Railroads broadly and distinctly differ from street railways, and it has always been the policy of the legislature of Michigan to maintain this classification.
A street railway is constructed and operated on the public highways under the consent of the municipalities (§ 13, Street Railway Act, § 6446, C.L., 1897, App'x A, p. 44), and is not an additional servitude and may be constructed without compensation to abutting owners. Detroit c. Ry. v. Mills, 85 Mich. 634, 652-655; Nichols v. Railway, 87 Mich. 361, 368-369, 370-1; People v. Railway, 92 Mich. 522, 524; Dean v. Railway, 93 Mich. 330; Detroit c. Railway v. R.R. Commissioner, 127 Mich. 219, 230; People v. Eaton, 100 Mich. 208-211; Austin v. Detroit c. Ry., 134 Mich. 149; Mannel v. Detroit c. Ry., 139 Mich. 106; Ecorse v. Jackson c. Ry., 153 Mich. 393.
A railroad before constructing its railway upon a public street or highway must obtain the consent of the municipality and pay damages and compensation to abutting owners (subd. 5, § 9, General R.R. Law, § 6234, C.L., 1897). A railroad is an additional servitude. Cases supra and G.R. I.R.R. v. Heisel, 38 Mich. 62; S.C., 47 Mich. 393; Cooper v. Alden, Har. Ch. 72; Hoffman v. Flint c. Ry., 114 Mich. 316; Nichols v. Railway, 87 Mich. 361, 372; Keyser v. Lake Shore R.R., 142 Mich. 143.
Under §§ 19, 25 and 28, Art. 8, State Constitution, 1909, the control of the public highways is expressly reserved to and placed in the cities, villages and townships. Even under the constitution of 1850 the right of control over the highways by municipalities was absolute. Detroit v. Railway, 95 Mich. 460; Monroe v. Detroit c. Ry., 143 Mich. 315; Attorney General v. Toledo Ry., 151 Mich. 473.
The decisions of the Michigan Supreme Court have long recognized the policy of the legislature, and declared the well-defined distinction between railroads and street railways. Grand Rapids R.R. v. Heisel, 38 Mich. 62; Ecorse v. Jackson Ry., 153 Mich. 393; Mason v. Lansing R.R., 157 Mich. 1, 18.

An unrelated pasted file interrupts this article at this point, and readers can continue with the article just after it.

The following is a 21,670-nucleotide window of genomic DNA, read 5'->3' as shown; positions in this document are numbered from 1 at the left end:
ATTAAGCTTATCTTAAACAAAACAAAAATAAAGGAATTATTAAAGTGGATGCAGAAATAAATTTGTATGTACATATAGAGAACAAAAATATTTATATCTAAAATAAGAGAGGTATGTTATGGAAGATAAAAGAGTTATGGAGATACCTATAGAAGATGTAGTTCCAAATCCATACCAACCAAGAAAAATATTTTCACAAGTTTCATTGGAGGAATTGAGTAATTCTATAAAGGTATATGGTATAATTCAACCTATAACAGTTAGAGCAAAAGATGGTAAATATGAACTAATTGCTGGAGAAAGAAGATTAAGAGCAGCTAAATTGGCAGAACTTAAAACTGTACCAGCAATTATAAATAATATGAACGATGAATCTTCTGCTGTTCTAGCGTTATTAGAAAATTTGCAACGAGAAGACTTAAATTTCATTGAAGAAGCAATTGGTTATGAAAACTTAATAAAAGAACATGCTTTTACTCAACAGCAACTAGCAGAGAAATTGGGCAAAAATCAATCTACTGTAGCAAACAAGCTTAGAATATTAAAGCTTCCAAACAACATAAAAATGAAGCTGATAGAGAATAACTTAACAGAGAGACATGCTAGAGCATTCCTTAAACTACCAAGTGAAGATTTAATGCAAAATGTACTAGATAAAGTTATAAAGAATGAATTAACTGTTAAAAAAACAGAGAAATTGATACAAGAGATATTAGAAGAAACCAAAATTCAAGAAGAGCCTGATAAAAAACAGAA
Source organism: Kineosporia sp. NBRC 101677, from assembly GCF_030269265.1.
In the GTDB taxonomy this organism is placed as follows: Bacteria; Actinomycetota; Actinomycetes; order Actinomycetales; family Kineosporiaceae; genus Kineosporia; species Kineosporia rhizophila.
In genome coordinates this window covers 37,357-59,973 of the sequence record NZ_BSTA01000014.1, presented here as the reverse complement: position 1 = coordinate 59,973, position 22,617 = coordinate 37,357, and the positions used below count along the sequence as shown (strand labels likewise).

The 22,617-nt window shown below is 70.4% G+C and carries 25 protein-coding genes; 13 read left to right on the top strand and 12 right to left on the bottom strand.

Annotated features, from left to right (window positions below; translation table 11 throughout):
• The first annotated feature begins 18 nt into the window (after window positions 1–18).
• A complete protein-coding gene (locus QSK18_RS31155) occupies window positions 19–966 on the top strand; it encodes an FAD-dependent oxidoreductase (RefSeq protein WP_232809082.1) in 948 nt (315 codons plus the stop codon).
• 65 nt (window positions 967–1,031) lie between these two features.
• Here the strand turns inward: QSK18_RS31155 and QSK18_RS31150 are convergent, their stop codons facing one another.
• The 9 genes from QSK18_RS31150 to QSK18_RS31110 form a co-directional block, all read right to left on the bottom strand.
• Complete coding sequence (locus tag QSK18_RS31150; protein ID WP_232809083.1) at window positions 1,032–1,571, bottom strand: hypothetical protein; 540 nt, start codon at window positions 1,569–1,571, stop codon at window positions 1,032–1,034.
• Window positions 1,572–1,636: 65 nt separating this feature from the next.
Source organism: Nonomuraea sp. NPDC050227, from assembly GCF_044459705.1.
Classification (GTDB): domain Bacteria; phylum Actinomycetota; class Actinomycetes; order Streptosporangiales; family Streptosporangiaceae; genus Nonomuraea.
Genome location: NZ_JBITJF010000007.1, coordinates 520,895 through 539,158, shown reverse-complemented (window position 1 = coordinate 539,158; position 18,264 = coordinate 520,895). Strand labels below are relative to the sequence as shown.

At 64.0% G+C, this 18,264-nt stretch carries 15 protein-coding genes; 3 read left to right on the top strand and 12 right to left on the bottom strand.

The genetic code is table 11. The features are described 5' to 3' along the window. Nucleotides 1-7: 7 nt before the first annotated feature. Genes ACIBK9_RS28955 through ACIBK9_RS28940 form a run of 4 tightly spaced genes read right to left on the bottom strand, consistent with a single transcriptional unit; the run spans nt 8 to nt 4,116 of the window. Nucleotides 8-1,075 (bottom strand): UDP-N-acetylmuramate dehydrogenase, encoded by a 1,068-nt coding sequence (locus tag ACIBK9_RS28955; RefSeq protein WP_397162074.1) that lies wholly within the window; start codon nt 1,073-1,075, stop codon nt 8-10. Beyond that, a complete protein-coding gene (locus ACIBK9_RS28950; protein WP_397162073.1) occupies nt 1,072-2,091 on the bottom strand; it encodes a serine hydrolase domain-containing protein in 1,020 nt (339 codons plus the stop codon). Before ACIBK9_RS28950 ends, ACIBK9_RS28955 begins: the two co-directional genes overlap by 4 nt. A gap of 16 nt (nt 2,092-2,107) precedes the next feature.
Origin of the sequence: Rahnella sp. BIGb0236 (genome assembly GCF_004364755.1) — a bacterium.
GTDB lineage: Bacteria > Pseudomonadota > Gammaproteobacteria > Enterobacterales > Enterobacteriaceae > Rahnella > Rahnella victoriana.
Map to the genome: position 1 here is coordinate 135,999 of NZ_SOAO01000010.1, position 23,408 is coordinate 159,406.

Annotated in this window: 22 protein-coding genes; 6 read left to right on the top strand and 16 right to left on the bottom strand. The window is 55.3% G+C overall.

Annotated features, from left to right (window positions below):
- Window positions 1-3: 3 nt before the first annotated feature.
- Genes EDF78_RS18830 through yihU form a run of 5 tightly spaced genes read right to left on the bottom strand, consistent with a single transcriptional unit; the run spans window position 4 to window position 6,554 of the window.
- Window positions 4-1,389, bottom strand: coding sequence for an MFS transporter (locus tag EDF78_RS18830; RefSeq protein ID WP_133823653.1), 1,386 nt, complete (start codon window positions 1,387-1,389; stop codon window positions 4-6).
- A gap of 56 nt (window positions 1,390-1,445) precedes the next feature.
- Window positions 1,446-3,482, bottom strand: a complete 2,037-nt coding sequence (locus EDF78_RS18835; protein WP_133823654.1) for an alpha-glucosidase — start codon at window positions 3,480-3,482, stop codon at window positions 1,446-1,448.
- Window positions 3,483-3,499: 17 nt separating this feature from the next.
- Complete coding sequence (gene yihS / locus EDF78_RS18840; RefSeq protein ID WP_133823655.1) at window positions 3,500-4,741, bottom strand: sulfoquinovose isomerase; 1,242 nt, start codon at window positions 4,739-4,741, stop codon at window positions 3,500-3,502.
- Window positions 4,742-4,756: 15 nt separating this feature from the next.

This distinction has also been recognized in the matter of taxation of railroads and street railways, Detroit v. Mfrs. R.R., 149 Mich. 530; and as well in the application of the criminal statutes relating to railroads, People v. Beebehyser, 157 Mich. 239; and see Monroe v. Detroit c. Ry., 143 Mich. 315.
This act of the legislature must be considered a part of the charter of the railway company. Van Etten v. Eaton, 19 Mich. 187; Attorney General v. Perkins, 73 Mich. 303; Dewey v. Central Car Co., 42 Mich. 399; Charles River Bridge v. Warren Bridge, 11 Pet. 420, 459; Central Transp. Co. v. Pullman Co., 139 U.S. 24, 48; Orr v. Lacey, 2 Doug. 230, 255; Day v. Spiral Buggy Co., 57 Mich. 146; and see Nichols v. Railway, 87 Mich. 361, 370.
For definitions of "belt line" and "terminal railroads" and the manner in which they are used in Michigan, see Bridwell v. Gates City Co., 127 Ga. 520; State v. Martin, 51 Kan. 462, 478; Collier v. Railroad, 113 Tenn. 101; Diebold v. Kentucky Traction Co., 117 Ky. 146, 152.
Subdivision b, § 7, Act 300, is invalid under the due process of law provision of the Fourteenth Amendment. As construed by the Commission and the state court it requires the railroad to deliver its cars to the railway company for the use of the latter company, and makes no provision for the paramount needs of the railroad of its own equipment, nor for its prompt return, nor compensation therefor. It also requires the railroad company to make delivery of property transported by it to a place off from its right of way which is not under its control. Atchison c. R.R. v. Denver c. R.R., 110 U.S. 667, 681.